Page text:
January 23, 2007
Beginning this year, the St. John’s University School of
Education will offer graduate students the unique opportunity to
develop awareness of Latin culture in addition to proficiency in
Spanish by participating its annual
summer immersion program in the Dominican Republic.
Designed for current and future teachers within inner-city,
multiethnic public schools, the for-credit program aims to
sensitize participants to the learning patterns and needs of
“Instead of sending students to traditional European
study-abroad destinations, we thought it would be beneficial for
them to study in countries where many New York City public school
kids are coming from,” says program director and Associate
Professor of Education Shondel
According to Nero, a recent study by the U.S. Department of
Education indicates that immigrant children enrolled in New York
City’s public schools most often claim the Dominican Republic as
their country of origin. Nero also notes that the Caribbean has
been targeted by the U.S. government as one of three geographical
areas that will produce the most U.S. immigrants during the next
“In the future, every New York City teacher will become a de
facto TESOL (Teaching English to Speakers of Other Languages)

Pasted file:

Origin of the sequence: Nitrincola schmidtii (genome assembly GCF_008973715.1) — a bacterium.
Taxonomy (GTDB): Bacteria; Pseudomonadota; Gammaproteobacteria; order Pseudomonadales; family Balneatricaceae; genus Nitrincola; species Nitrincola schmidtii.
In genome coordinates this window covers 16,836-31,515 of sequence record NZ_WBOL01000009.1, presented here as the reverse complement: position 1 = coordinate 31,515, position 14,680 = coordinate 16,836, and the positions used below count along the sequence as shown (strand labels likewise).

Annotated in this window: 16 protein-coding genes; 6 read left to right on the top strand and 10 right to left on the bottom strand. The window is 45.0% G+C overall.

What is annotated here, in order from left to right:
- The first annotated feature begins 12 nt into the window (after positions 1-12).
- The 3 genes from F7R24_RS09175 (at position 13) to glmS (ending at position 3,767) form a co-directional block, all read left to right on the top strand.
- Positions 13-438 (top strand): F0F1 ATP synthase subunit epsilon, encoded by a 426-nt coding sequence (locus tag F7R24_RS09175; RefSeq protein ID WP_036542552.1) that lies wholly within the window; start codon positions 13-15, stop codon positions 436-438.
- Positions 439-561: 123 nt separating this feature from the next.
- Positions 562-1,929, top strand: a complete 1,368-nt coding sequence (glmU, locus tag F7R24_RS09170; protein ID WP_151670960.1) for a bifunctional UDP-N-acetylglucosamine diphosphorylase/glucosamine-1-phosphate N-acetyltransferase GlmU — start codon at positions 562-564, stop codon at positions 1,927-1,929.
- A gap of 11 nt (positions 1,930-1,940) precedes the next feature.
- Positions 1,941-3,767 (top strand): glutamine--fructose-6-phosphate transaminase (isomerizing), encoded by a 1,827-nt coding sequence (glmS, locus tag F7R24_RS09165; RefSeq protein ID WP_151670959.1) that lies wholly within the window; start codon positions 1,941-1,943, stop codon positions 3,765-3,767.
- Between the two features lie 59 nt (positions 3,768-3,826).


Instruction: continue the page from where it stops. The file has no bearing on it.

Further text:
instructor,” she says.
The summer program, which this year will run from July 2 to
August 7, will be administered jointly by St. John’s and Pontificia
Universidad Catolica Madre y Maestra, a Catholic university
located in Santiago. Up to 20 participants will immerse themselves
in six-hour-a-day Spanish language courses. They also will take a
course on the psychology and sociology of language and reside with
neighboring host families.
“We want our teachers to gain empathy for immigrant students by
really feeling their frustration of taking courses in a second
language,” says Nero, referencing St. John’s Vincentian mission to
serve the disadvantaged. “Until you actually experience the
frustration of not being able to communicate, you really don’t get
it. These six-hour immersion courses are designed to mirror the
nine-to-three school days that foreign-born children go
In addition to coursework, participants will be required to
engage in various educational field trips, including excursions to
the historic Colonial Zone in Santo Domingo, Los Haitises National
Park and El Barrio Wilmore in Samaná, as well as trips to local
museums, schools and orphanages.
The program will be preceded by a pre-departure student
orientation on St. John’s Queens campus and followed up with a
two-day recap seminar, also to be held in Queens.
The approximate cost of the program is $5,500, which includes
tuition, living accommodations, textbooks, airfare and field trips.
Applicants eligible to receive financial aid will be notified in
April. Interested students should contact Nero at (718) 990-1620 or
For additional information please visit the Dominican
Republic Study Abroad Web page.